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Die Heuning Pot Literature Guide
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Analysis


Symbols, Imagery, Wordplay

Welcome to the land of symbols, imagery, and wordplay. Before you travel any further, please know that there may be some thorny academic terminology ahead. Never fear, Shmoop is here. Check out our...

Form and Meter

This is a classic Shakespearean sonnet with fourteen lines in very regular iambic pentameter. With the exception of a couple relatively strong first syllables (and even these are debatable), there...

Speaker

Generally, it’s a good rule of thumb to avoid calling the speaker of a poem by the name of the author. The idea is that the speaker in a work of literature, describing the subject matter, cou...

Setting

Imagine a poet sitting out in a field on a warm but breezy summer day, contemplating the nature of existence and jotting down some poetic philosophy. We imagine it’s kind of like the weather...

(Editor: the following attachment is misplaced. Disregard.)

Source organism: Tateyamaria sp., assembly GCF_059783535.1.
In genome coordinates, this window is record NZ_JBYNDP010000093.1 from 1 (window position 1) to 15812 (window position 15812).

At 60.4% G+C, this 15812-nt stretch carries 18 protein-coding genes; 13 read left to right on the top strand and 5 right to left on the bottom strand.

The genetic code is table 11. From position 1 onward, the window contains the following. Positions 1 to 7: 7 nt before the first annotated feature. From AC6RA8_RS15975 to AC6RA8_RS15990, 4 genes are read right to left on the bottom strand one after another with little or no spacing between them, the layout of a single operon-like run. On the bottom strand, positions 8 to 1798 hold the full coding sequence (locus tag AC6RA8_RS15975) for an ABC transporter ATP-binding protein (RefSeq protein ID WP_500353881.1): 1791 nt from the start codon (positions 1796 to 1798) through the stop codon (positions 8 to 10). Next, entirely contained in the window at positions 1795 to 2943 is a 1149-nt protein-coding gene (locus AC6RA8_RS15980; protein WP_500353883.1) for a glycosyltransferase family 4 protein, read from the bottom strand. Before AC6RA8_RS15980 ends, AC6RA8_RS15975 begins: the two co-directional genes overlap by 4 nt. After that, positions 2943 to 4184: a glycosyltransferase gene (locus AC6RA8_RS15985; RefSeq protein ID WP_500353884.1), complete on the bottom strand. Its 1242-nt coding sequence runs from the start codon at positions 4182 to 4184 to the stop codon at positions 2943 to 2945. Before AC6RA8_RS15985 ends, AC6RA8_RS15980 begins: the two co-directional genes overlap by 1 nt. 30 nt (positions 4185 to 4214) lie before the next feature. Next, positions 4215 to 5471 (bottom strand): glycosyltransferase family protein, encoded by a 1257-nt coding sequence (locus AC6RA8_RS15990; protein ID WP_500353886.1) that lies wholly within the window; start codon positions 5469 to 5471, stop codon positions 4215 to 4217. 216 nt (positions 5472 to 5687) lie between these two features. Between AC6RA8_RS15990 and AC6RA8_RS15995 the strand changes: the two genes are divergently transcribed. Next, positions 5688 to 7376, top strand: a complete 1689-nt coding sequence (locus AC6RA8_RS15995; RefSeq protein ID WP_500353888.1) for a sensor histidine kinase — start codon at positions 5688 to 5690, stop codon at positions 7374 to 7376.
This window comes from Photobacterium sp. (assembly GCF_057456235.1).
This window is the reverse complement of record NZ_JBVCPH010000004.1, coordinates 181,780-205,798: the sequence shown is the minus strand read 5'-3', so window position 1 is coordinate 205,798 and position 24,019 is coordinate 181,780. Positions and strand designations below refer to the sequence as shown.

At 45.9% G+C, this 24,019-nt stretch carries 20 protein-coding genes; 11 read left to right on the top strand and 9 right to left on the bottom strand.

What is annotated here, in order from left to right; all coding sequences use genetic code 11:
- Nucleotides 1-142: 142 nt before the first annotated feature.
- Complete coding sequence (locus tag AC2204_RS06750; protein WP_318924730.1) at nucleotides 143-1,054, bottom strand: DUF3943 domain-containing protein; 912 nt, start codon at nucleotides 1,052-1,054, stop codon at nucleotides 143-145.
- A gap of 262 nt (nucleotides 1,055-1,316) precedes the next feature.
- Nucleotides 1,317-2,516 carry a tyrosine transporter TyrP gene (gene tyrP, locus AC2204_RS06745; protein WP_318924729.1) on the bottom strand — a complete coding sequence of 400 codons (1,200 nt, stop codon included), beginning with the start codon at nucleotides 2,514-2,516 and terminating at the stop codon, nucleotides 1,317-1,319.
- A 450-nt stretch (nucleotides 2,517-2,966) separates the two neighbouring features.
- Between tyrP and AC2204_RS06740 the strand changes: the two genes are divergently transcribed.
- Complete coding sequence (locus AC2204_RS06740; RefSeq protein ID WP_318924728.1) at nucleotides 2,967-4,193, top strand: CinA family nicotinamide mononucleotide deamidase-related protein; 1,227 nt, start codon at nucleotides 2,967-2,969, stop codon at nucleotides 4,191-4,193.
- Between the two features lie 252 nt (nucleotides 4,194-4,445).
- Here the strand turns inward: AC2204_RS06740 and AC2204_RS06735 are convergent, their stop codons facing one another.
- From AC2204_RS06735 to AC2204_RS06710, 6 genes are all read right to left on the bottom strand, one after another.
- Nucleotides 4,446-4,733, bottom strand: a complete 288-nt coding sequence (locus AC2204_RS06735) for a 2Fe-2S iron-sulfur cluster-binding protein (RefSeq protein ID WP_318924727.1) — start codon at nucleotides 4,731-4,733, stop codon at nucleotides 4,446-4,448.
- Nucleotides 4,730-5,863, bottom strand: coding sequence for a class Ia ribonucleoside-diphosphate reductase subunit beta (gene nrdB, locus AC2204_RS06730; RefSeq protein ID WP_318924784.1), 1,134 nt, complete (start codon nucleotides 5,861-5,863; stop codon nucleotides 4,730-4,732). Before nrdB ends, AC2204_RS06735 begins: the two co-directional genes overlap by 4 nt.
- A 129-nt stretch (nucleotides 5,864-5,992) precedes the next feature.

Sound Check

When we read this poem out loud, the first thing that strikes us is how neat the whole thing is. It’s so perfectly tied up. Every single line bounces along in perfect iambic pentameter, with...

What's Up With the Title?

Not much to say about the title here. This is indeed a sonnet, and the "Form and Meter" section describes how Shakespeare made the sonnet form his own. As far as the number eighteen is concerned, i...

Calling Card

Some people like to say that all art is ultimately about two things: love and death. Shakespeare, though, never one to be complacent, noticed that it’s silly to reduce art to two things that...

Tough-O-Meter

Here’s a poem that isn’t particularly hard to get through. In fact, if we were just judging on difficulty of comprehending the meaning of the words on the page, this might be a 2. "Sonn...

Brain Snacks

Sex Rating

This sonnet in particular really doesn’t have anything in the way of sex, but if you read the poem in the context of all of Shakespeare's sonnets, it’d be hard to get away with a G rati...

Shout Outs

The Bible: In line 11, the speaker refers to the 23rd psalm, when he speaks of Death’s "shade."
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